Quick Post: No, seriously… What is this ‘Open Letter’? #atheism #misogyny #wtf #racism

I’m writing up a post on another issue and happened to come across this ‘open letter from the secular community‘.

Long story short, pop-atheism has a serious problem smack bang in the middle of the ‘movement’ (in the bowel sense).  Because pop-atheism relies so heavily on intuition and the assertion of a particular viewpoint as the default rational perspective, it absolutely cannot deal with the concept of plurality.  Plurality is anathema to pop-atheism.  There’s One True Rationality, One True Logic, and, therefore, One True Culture — a secular culture.

But nobody can work out what a secular culture is, so we get ‘Take our current culture and delete anywhere it says the word “God”‘.

Feminist philosophers, of course, have a lot to say about this sort of buffoonish stupidity.  Even the fundamental concepts which pop-atheists consider default rational: the building blocks of logic, for example, aren’t value-neutral.  When this is pointed out, a lot of very angry white guys who are pathologically incapable of grappling with criticism lash out.  Pop-atheism is openly misogynistic and definitely not a safe space for anybody who’s a white guy.  I’ve been in face-to-face conversations with pop-atheists where I have been very fortunate to have several thousand years of privilege behind me — it’s much harder to shout down somebody who is quite accustomed to living in an ivory tower.  I know others from different backgrounds who just straight up refuse to engage with pop-atheists.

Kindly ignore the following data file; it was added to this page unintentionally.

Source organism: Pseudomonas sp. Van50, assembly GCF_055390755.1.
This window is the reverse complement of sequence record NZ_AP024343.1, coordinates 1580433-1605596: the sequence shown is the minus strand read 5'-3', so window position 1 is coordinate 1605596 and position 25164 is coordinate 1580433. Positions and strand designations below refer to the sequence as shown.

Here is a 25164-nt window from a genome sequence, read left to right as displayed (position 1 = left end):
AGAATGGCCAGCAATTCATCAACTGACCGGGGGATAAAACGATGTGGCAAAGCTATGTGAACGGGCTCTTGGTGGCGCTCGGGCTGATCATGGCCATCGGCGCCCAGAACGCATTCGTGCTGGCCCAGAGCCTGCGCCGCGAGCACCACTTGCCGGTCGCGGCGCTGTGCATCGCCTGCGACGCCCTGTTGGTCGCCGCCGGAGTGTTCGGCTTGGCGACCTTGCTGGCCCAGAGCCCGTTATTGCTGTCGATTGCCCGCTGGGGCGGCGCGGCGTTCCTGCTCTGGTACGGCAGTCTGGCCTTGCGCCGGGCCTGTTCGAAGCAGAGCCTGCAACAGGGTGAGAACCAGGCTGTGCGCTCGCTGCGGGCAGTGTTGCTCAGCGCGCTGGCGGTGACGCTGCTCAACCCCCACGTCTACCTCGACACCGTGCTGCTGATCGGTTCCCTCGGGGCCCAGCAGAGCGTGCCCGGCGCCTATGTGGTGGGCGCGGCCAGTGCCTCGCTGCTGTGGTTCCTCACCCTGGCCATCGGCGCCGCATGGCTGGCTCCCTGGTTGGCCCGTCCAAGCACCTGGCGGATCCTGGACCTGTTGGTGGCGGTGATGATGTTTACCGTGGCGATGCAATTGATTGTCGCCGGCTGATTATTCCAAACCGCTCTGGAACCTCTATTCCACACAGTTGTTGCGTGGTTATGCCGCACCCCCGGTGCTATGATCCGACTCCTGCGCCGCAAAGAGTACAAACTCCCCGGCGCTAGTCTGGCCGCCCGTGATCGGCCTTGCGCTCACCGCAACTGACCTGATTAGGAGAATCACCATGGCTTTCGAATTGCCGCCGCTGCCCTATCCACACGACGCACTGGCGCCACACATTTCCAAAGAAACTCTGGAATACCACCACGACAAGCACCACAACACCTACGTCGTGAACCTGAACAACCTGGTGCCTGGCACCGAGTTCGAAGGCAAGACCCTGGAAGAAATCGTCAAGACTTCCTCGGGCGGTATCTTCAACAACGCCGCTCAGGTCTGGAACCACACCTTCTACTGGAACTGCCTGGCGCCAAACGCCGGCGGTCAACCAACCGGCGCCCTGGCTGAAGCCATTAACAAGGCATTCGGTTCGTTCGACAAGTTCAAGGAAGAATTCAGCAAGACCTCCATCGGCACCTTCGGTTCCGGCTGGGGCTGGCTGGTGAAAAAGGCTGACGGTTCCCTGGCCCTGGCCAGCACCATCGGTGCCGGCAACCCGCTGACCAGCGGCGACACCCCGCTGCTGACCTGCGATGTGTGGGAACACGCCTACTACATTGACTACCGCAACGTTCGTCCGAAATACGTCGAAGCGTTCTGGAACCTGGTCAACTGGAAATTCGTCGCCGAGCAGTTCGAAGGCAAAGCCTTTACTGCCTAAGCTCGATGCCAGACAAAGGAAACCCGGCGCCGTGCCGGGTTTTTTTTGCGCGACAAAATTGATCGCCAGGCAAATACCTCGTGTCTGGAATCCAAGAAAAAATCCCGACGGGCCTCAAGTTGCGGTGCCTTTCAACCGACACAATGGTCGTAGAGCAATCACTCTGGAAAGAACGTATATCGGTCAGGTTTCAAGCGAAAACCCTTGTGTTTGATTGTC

Thus we get to the ‘open letter’ which is… strange.

The principle that women and men should have equal rights flows from our core values as a movement. Historically, there has been a close connection between traditional religion and suppression of women, with dogma and superstition providing the rationale for depriving women of fundamental rights. In promoting science and secularism, we are at the same time seeking to secure the dignity of all individuals. We seek not only civil equality for everyone, regardless of sex, but an end to discriminatory social structures and conventions – again often the legacy of our religious heritage—that limit opportunities for both women and men.

Unfortunately, the discussion of these issues has suffered from the same problems that plague online discussion in general—although arguably to a greater extent. Some blogs and comments actually exhibit hatred, including rape threats and insults denigrating women. Hatred has no place in our movement. We unequivocally and unreservedly condemn those who resort to communicating in such a vile and despicable manner.


Here are some things that we plan to do to make our online secular community a place where we can exchange ideas and views instead of insults. We hope that others may also find this approach useful.

Here are some things that we plan to do to make our online secular community a place where we can exchange ideas and views instead of insults. We hope that others may also find this approach useful.


Go offline before going online: pick up the phone.